In its waning years, in an attempt to remain current in an age of expanding cinema permissiveness, venerable British studio Hammer Films added doses of sex and blood to its tried-and-true gothic horror formula. Where once the company had been an innovator, the first to bring classic creatures like Dracula, the Mummy and Frankenstein’s Monster to the screen in glorious color for the post-World War II generation, by the early 1970s Hammer was practically an also-ran, trumped by a tidal wave of low budget B-movies eager to push the boundaries of so-called “good taste” in an appeal to increasingly jaded audiences. Most of the studio’s attempts to “sex up” its horror films were unsuccessful. Aside from a few flashes of naked female anatomy and some extra dollops of gore, these latter-day Hammers were, for the most part, indistinguishable from the films produced 10 years earlier – handsomely mounted and well-acted despite their relatively meager budgets; stately, conventional and leaning to the dry, even dull side. The so-called Karnstein Trilogy comprises what are perhaps the most popular Hammers of this period: “The Vampire Lovers” (1970), “Lust For A Vampire” (1971) and “Twins Of Evil” (also ‘71). Set during the Napoleonic era and loosely derived from Sheridan Le Fanu’s classic vampire story “Carmilla”, the three films center on the nefarious deeds of the Karnsteins, a noble house of Styria (then part of the Austro-Hungarian Empire) whose evil members worship the devil. Rewarded by their dark master with the immortality of vampirism, the Karnstein clan preys on the local populace to satiate their lust for blood and debauchery. “The Vampire Lovers” stars Ingrid Pitt as Mircalla Karnstein, a lesbian vampire who, under a variety of aliases, ingratiates herself to prominent families so as to victimize their pretty daughters. Although eventually staked and beheaded, Mircalla was resurrected for the sequel, “Lust For A Vampire”, played by a different, younger actress (Yutte Stensgaard). Enrolling at an exclusive private school for girls, Mircalla is the fox in the proverbial henhouse, draining one pretty lass after another and even seducing a handsome male teacher. (She decided she swing both ways, apparently.) The Mircalla character again returns in the final film, “Twins Of Evil”, but only as a fleeting supporting player. Instead it is a male Karnstein who supplies the bloodthirsty villainy.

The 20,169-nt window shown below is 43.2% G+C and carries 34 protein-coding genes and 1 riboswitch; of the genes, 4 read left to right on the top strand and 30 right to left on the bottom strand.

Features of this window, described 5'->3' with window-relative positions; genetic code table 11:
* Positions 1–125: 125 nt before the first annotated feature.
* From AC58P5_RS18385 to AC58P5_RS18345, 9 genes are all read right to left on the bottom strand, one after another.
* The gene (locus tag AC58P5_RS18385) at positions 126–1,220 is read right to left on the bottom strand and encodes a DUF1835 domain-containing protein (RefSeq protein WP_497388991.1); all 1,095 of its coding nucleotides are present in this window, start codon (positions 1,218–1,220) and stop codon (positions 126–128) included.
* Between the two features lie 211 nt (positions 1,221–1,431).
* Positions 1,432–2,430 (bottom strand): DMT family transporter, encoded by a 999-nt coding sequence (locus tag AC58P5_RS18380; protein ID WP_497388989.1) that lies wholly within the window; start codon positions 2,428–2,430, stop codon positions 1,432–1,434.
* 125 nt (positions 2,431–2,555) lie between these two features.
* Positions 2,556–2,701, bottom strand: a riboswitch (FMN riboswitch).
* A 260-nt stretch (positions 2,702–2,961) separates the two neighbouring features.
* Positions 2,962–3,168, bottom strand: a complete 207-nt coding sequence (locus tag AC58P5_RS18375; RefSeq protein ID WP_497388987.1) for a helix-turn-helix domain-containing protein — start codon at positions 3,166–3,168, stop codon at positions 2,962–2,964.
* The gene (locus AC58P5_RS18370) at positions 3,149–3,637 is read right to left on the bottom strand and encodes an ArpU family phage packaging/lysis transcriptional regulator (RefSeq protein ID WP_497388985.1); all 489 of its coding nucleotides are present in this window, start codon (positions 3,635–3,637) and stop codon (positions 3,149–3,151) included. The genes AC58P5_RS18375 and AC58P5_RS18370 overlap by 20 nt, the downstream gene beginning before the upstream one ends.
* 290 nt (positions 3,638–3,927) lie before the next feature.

With their parents deceased, identical sisters Frieda and Maria Gellhorn (Mary and Madeleine Collinson, Playboy’s first ever twin Playmates) travel from their native Venice to live with their uncle in the rustic, backwoods village of Karnstein. Upon arrival the girls are crestfallen to learn that dear Uncle Gustav (horror icon Peter Cushing) is a super-strict bible-thumping puritan, one with a scriptural quote for every situation and an unshakeable belief in “spare the rod, spoil the child.” His longsuffering wife, Aunt Katy (Kathleen Byron), is sympathetic to the girls’ culture shock but, like the dutiful wife of any good puritan, is powerless to intervene – Uncle Gustav runs the household with an iron hand. He’s also the leader of The Brotherhood; a group of co-religionists dedicated to stamping out any vestige of Satan they perceive is corrupting the community. As it happens, these “satanic influences” tend to manifest themselves in the form of attractive young maidens of questionable morals, whom the Christian vigilantes “purify” by burning at the stake. One night, as The Brotherhood rides across the countryside seeking out the devil’s pawns, they make the mistake of crossing Count Karnstein (Damien Thomas), the arrogant nobleman whose hilltop castle broods over the village named for his family. The Count, found carousing with a woman in a forest hut, is warned by Gustav that even the aristocracy isn’t immune to God’s righteous wrath. To Gustav’s fury, Count Karnstein simply laughs at him and his comrades, threatening them with the gallows if they accost him again. By right of noble birth he is untouchable.